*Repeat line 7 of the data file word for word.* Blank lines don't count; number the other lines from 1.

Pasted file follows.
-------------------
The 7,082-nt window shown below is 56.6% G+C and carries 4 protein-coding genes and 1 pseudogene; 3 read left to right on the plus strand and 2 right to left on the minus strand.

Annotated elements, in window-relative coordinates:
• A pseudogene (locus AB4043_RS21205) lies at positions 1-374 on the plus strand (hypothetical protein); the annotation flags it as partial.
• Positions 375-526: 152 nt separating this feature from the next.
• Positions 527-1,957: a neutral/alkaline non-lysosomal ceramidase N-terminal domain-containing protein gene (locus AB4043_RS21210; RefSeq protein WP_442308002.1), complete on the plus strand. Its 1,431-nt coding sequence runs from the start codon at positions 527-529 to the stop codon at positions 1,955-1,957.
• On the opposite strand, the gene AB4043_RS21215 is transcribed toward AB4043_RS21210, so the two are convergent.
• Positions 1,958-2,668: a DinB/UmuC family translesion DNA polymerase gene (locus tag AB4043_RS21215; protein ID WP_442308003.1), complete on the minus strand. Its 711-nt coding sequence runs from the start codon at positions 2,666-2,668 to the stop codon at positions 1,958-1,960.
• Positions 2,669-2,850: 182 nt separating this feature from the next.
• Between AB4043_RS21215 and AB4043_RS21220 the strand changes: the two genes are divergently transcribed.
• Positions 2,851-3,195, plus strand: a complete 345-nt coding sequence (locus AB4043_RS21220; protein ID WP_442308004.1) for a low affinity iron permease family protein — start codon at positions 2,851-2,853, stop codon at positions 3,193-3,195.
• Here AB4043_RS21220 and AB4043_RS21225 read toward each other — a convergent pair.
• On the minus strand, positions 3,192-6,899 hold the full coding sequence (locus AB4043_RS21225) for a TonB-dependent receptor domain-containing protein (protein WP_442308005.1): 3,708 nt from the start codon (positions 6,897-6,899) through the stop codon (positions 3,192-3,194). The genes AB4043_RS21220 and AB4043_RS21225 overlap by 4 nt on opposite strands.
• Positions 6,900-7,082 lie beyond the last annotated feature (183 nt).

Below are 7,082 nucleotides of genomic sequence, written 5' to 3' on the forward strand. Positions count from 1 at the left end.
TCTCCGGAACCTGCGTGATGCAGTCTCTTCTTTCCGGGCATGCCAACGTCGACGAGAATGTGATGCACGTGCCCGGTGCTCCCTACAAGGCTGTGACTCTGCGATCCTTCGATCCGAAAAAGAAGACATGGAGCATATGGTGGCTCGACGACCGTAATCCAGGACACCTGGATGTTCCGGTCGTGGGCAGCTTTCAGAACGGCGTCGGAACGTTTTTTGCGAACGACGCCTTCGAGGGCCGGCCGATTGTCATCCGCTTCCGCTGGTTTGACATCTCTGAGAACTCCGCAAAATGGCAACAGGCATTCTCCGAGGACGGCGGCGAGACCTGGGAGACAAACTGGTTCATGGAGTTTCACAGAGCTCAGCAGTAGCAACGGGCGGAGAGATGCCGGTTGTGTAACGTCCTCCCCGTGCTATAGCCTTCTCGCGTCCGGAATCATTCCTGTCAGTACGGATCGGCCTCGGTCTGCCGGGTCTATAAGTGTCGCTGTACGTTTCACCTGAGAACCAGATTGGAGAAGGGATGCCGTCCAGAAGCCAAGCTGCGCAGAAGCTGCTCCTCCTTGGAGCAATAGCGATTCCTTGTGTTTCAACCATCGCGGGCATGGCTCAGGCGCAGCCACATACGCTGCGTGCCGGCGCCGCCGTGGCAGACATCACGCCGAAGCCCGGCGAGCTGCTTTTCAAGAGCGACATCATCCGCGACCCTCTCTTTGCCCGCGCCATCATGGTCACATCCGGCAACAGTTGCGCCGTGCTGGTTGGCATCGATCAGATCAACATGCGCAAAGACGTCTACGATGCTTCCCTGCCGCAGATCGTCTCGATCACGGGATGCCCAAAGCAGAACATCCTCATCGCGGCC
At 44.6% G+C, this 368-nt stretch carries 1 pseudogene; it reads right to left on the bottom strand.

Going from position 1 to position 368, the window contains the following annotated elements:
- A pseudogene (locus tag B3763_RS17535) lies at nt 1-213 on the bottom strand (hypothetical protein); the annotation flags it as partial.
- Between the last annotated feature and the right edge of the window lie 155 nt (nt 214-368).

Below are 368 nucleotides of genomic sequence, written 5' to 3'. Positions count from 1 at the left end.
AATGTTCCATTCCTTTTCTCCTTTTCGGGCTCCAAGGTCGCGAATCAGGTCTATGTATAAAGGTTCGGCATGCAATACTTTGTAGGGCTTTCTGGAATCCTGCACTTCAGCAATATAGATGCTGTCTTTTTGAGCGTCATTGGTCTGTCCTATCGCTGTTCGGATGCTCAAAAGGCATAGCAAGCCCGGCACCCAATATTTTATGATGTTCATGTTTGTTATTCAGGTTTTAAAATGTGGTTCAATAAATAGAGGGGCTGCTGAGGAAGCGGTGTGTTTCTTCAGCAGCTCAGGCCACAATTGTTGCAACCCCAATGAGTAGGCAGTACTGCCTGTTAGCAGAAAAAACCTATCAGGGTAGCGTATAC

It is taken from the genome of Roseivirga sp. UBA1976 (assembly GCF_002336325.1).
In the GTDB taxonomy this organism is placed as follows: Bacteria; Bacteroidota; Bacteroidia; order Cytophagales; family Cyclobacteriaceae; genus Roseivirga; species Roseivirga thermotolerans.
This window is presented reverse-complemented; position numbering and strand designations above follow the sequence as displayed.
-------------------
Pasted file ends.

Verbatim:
• Positions 1,958-2,668: a DinB/UmuC family translesion DNA polymerase gene (locus tag AB4043_RS21215; protein ID WP_442308003.1), complete on the minus strand. Its 711-nt coding sequence runs from the start codon at positions 2,666-2,668 to the stop codon at positions 1,958-1,960.